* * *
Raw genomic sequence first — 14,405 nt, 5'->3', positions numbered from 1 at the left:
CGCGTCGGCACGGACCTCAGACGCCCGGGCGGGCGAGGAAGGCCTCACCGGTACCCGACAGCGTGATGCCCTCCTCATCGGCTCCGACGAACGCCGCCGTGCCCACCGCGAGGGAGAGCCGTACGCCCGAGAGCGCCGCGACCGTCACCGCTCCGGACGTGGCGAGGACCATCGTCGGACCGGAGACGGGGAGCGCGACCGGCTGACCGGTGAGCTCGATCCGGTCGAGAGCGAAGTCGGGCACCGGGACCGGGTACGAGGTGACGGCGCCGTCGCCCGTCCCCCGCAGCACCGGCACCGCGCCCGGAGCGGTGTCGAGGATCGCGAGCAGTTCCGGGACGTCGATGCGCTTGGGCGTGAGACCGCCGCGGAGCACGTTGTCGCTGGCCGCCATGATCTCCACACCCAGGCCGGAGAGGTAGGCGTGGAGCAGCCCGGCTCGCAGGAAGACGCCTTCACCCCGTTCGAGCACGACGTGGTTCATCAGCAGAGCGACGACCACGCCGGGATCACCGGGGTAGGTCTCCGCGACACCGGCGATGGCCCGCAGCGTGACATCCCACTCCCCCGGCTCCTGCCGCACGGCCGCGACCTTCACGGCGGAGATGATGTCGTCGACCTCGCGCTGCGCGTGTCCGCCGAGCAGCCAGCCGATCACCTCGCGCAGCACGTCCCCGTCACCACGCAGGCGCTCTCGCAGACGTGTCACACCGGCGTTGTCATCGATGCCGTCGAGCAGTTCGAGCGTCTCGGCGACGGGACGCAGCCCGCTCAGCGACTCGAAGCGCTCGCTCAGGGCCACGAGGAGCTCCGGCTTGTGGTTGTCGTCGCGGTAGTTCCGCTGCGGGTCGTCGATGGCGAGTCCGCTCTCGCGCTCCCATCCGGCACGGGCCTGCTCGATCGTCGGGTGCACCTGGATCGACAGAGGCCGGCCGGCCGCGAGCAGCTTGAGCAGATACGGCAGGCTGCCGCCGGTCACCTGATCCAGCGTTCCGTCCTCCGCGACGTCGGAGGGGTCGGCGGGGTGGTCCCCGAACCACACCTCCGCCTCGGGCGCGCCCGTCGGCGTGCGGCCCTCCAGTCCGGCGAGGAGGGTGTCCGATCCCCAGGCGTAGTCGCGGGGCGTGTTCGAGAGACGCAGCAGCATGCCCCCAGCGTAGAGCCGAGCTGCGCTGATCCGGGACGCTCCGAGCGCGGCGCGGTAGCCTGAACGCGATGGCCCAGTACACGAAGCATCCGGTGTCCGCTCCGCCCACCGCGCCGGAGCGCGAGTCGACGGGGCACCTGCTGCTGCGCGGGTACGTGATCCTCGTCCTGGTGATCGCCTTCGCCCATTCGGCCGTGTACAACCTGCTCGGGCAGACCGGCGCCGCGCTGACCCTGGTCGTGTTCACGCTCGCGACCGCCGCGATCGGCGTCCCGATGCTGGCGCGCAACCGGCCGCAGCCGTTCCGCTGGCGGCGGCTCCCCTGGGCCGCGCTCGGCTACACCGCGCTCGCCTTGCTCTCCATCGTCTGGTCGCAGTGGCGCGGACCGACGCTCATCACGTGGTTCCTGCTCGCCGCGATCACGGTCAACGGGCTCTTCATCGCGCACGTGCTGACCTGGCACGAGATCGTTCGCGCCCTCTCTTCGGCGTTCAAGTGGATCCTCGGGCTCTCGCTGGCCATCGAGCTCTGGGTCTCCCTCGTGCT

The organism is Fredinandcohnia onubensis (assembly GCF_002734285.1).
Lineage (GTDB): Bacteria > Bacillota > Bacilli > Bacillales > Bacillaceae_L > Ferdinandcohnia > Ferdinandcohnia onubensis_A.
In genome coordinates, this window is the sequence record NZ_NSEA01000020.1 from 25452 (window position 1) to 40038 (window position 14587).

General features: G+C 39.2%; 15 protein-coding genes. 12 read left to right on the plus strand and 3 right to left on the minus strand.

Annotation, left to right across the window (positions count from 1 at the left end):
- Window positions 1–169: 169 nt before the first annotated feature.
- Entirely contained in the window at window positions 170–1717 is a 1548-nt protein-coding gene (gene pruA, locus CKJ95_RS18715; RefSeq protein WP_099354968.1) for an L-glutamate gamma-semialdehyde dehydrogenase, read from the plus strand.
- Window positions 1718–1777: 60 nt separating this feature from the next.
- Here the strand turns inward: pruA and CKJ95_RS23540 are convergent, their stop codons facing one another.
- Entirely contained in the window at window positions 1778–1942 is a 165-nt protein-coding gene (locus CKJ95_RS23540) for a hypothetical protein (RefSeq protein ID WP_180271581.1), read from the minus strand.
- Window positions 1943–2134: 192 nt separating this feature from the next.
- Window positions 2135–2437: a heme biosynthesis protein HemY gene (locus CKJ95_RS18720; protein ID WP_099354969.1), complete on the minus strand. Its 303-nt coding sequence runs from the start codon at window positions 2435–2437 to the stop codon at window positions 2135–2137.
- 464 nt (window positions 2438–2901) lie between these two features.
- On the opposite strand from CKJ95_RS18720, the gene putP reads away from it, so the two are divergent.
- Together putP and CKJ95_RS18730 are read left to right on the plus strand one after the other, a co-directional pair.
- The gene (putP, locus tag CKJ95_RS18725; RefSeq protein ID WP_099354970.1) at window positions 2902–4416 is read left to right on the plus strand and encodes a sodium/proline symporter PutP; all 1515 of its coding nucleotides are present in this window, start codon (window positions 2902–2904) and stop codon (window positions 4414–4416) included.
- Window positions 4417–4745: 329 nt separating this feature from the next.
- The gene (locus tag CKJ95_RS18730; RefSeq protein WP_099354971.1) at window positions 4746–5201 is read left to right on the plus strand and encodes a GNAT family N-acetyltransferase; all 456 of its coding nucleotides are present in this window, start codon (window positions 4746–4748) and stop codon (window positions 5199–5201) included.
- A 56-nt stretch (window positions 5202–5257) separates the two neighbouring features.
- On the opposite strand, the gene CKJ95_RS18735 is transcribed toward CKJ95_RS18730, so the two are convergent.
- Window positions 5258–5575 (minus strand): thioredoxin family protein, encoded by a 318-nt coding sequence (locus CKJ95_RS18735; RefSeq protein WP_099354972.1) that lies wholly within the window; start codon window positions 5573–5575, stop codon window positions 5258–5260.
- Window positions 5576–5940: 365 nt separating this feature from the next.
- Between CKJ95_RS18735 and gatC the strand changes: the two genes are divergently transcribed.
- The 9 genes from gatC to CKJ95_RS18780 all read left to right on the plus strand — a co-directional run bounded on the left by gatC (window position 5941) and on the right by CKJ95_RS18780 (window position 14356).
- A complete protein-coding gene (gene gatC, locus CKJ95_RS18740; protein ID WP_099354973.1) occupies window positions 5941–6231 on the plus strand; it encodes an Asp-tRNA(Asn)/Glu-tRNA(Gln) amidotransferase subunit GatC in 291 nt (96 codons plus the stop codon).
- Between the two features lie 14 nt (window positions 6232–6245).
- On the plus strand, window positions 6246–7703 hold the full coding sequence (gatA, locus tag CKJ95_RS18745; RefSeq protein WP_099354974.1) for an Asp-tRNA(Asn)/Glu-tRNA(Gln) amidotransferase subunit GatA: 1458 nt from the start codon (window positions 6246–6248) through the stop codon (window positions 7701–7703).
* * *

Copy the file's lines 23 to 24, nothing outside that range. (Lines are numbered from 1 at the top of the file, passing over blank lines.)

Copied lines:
- Window positions 5258–5575 (minus strand): thioredoxin family protein, encoded by a 318-nt coding sequence (locus CKJ95_RS18735; RefSeq protein WP_099354972.1) that lies wholly within the window; start codon window positions 5573–5575, stop codon window positions 5258–5260.
- Window positions 5576–5940: 365 nt separating this feature from the next.